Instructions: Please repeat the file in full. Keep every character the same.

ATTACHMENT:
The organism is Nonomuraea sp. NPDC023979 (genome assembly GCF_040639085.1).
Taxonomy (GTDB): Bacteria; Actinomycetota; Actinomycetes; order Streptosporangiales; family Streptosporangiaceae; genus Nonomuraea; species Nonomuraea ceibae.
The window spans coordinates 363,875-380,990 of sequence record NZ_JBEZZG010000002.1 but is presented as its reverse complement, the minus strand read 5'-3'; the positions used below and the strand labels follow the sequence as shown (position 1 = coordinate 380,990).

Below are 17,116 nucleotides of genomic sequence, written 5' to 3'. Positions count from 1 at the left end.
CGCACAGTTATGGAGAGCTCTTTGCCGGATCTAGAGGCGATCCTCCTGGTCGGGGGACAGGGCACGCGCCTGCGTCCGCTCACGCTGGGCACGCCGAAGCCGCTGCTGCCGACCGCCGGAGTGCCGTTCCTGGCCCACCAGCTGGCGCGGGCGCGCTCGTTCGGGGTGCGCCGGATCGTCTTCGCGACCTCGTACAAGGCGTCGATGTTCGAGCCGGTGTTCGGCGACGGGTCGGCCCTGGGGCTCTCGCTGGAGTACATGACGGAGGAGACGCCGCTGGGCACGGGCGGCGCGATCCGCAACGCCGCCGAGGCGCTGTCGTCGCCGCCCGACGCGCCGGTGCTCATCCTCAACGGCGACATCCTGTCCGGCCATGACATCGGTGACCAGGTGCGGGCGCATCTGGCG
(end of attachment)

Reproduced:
The organism is Nonomuraea sp. NPDC023979 (genome assembly GCF_040639085.1).
Taxonomy (GTDB): Bacteria; Actinomycetota; Actinomycetes; order Streptosporangiales; family Streptosporangiaceae; genus Nonomuraea; species Nonomuraea ceibae.
The window spans coordinates 363,875-380,990 of sequence record NZ_JBEZZG010000002.1 but is presented as its reverse complement, the minus strand read 5'-3'; the positions used below and the strand labels follow the sequence as shown (position 1 = coordinate 380,990).

Below are 17,116 nucleotides of genomic sequence, written 5' to 3'. Positions count from 1 at the left end.
CGCACAGTTATGGAGAGCTCTTTGCCGGATCTAGAGGCGATCCTCCTGGTCGGGGGACAGGGCACGCGCCTGCGTCCGCTCACGCTGGGCACGCCGAAGCCGCTGCTGCCGACCGCCGGAGTGCCGTTCCTGGCCCACCAGCTGGCGCGGGCGCGCTCGTTCGGGGTGCGCCGGATCGTCTTCGCGACCTCGTACAAGGCGTCGATGTTCGAGCCGGTGTTCGGCGACGGGTCGGCCCTGGGGCTCTCGCTGGAGTACATGACGGAGGAGACGCCGCTGGGCACGGGCGGCGCGATCCGCAACGCCGCCGAGGCGCTGTCGTCGCCGCCCGACGCGCCGGTGCTCATCCTCAACGGCGACATCCTGTCCGGCCATGACATCGGTGACCAGGTGCGGGCGCATCTGGCG